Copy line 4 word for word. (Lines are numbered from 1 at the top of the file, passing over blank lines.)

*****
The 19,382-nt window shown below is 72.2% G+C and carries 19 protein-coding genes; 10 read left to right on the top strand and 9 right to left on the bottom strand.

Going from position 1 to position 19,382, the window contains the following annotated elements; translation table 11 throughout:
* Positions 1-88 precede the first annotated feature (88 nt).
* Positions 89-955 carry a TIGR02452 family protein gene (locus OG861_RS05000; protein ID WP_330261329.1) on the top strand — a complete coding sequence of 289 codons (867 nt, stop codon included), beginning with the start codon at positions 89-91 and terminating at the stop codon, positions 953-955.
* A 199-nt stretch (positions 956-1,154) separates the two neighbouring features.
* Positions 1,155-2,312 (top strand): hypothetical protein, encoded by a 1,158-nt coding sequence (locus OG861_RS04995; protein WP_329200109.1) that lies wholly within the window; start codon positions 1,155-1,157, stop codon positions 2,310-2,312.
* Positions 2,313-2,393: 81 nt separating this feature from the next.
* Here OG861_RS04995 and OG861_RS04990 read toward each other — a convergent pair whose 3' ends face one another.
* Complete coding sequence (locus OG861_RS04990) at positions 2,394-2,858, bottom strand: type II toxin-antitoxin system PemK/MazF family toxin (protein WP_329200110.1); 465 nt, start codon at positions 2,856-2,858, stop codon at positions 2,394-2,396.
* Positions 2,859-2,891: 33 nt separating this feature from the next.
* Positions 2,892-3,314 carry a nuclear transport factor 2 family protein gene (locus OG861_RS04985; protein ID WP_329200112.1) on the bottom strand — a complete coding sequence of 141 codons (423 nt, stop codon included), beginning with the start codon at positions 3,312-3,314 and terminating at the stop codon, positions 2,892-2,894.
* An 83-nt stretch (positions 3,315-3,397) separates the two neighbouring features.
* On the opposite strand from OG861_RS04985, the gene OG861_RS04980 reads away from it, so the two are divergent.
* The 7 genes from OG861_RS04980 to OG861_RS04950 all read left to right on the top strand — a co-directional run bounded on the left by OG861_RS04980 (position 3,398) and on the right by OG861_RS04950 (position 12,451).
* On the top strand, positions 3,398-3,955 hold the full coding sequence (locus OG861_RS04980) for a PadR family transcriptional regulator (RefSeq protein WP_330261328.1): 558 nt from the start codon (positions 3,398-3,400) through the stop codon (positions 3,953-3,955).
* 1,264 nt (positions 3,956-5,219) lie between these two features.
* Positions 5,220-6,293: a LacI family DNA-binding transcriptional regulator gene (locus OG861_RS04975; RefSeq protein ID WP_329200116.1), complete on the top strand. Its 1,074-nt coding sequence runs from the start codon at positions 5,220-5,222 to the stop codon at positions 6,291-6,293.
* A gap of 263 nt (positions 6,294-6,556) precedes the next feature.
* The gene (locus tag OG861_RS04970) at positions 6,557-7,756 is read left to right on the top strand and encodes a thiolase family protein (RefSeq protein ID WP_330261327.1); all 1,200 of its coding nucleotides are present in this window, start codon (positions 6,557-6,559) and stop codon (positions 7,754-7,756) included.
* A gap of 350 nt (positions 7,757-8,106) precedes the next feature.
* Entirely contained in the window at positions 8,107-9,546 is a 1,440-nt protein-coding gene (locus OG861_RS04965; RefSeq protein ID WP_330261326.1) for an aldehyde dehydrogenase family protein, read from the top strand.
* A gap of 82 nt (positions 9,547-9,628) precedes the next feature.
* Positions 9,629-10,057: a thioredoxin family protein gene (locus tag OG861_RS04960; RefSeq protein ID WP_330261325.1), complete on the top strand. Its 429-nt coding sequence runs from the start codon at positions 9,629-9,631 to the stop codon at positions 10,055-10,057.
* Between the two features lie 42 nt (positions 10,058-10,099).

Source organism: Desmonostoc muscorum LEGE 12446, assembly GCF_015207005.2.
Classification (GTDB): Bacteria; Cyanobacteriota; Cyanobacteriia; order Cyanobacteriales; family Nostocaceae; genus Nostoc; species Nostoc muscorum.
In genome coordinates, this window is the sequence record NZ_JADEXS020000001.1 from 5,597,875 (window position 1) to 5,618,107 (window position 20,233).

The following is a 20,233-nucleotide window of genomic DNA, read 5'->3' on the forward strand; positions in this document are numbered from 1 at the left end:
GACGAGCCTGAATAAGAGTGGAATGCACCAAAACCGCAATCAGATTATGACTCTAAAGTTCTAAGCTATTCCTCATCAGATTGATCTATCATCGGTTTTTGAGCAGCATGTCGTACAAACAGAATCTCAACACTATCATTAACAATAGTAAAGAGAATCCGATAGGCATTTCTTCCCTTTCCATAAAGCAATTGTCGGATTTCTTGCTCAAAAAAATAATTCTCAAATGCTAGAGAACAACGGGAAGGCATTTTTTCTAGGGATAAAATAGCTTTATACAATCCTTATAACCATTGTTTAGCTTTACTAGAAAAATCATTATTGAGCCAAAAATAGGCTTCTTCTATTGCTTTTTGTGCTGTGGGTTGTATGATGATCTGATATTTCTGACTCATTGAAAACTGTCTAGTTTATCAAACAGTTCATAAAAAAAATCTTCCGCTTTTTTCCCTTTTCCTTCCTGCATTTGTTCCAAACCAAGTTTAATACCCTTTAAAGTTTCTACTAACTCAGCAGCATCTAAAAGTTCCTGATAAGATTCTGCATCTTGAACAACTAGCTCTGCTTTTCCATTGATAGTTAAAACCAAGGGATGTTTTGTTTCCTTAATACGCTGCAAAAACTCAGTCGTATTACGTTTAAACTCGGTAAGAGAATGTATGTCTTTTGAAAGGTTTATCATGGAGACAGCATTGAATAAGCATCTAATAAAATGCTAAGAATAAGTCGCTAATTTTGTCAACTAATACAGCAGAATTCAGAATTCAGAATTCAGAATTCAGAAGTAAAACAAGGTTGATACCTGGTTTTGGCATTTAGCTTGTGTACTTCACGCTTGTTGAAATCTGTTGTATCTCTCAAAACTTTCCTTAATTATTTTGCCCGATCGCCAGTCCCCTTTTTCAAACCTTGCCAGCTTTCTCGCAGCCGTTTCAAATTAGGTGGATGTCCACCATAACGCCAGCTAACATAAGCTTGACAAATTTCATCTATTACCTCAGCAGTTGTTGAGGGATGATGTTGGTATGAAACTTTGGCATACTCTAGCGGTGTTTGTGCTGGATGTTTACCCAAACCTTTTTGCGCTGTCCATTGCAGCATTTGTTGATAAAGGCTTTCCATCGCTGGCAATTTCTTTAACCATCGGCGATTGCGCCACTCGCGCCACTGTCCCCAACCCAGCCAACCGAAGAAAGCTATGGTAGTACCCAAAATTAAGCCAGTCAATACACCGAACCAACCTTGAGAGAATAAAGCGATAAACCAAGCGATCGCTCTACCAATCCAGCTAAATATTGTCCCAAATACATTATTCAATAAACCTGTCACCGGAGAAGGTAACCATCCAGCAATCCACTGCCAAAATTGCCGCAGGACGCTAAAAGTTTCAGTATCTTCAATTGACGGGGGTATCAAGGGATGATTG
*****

* Positions 89-955 carry a TIGR02452 family protein gene (locus OG861_RS05000; protein ID WP_330261329.1) on the top strand — a complete coding sequence of 289 codons (867 nt, stop codon included), beginning with the start codon at positions 89-91 and terminating at the stop codon, positions 953-955.